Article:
Date of Graduation


Document Type


Degree Type



Eberly College of Arts and Sciences



Committee Chair

Glen P Jackson

Committee Co-Chair

Paul Speaker

Committee Member

Casper Venter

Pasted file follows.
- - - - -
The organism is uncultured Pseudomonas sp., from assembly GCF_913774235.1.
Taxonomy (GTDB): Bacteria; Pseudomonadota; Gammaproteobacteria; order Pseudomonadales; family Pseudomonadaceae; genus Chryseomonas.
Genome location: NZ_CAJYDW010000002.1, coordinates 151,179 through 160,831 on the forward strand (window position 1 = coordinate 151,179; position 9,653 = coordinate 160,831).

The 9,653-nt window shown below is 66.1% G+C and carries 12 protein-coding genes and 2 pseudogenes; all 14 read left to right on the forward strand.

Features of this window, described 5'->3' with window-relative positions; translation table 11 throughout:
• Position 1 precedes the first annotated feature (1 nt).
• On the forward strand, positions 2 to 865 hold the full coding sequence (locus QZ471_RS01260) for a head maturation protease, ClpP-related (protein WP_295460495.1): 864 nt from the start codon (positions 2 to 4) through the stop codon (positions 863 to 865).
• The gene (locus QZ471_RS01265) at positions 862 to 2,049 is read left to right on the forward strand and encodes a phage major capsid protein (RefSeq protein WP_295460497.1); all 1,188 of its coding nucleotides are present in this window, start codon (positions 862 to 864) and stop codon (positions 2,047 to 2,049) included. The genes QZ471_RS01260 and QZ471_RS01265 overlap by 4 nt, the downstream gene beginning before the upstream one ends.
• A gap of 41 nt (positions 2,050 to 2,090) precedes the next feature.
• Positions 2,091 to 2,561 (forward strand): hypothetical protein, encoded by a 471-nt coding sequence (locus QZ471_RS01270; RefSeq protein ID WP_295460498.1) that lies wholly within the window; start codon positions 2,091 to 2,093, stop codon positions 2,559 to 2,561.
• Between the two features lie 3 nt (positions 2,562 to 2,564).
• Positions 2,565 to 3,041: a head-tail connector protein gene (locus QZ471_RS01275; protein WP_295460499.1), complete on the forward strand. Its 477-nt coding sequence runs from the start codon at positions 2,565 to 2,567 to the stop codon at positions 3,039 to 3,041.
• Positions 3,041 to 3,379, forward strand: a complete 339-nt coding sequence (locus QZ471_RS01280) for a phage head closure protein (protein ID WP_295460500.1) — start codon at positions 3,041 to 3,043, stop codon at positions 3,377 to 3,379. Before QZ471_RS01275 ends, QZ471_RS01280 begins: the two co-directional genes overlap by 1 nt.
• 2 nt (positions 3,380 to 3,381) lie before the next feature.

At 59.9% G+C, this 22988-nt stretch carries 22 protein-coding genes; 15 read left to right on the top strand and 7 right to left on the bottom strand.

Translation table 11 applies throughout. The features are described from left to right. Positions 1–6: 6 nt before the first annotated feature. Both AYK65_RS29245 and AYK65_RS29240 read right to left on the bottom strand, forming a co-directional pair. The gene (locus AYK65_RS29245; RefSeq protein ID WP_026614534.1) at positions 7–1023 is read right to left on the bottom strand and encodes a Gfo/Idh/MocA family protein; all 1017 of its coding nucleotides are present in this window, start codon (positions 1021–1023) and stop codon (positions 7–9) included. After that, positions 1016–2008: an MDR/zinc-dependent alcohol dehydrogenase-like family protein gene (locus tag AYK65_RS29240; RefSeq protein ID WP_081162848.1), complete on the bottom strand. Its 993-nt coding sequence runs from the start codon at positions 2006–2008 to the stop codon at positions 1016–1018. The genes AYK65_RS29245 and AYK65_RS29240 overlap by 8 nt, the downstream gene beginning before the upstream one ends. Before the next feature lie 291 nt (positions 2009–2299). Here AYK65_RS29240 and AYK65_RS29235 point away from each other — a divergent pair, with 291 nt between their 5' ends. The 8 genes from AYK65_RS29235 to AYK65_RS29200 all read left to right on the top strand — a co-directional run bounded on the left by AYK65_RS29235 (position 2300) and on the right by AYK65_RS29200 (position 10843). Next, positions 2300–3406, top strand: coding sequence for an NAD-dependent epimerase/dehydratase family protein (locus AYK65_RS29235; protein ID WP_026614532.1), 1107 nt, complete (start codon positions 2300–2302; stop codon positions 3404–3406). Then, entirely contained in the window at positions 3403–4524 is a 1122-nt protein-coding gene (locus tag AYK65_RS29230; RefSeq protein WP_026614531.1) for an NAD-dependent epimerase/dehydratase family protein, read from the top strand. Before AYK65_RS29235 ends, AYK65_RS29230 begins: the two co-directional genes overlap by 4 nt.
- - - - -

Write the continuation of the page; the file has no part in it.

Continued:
Prosecuting crime is an expensive endeavor. This thesis compiles data from a variety of sources to show that, in 2015, the average cost of prosecuting a seized-drug case in the United States was about {dollar}26,000. Of that amount, crime laboratories only cost about {dollar}275 per seized-drug case, or less than ~1% of the total cost of prosecuting a drug case. We show that the criminal justice system could save millions of dollars per year by strategically investing in portable chemical instrumentation and conducting seized-drug confirmatory analyses at the scene of the crime, or at booking, instead of in the laboratory. Such investments would require that on-site analyses meet the same strict standards for drug identifications as conventional laboratory protocols and that drug identification reports be completed before booking.;By implementing confirmatory portable instrumentation to analyze seized-drug samples in the field, the initial cost of investment can be justified by the benefits and cost savings in the court system. For example, one major economic benefit of on-site testing is the reduction of pretrial costs---like jail time---for suspects awaiting trial. Our calculations show that marginal savings between {dollar}1.5M and {dollar}20M within the first year and between {dollar}8M and {dollar}90M by the fifth year of implementation are possible for each set of portable instruments purchased. The economic analysis includes expenses such as the capital equipment costs, supplies, service contracts, full-time equivalent employees and their benefits and travel. The estimated cost of deployment is ~{dollar}327,000 in the first year and an additional cost of ~{dollar}214,000 a year thereafter. On-site analyses are expected to save an average of 150 jail days per case, which, at an average cost of {dollar}129 per day, would save approximately {dollar}10K per case. In addition to the economic benefits, some additional benefits for pre-booking drug tests include reduced recidivism rates, better prosecutorial accuracy, increased public faith, and decreased compensation costs for the wrongly convicted. For all these reasons, portable instrumentation can greatly benefit the entire criminal justice system.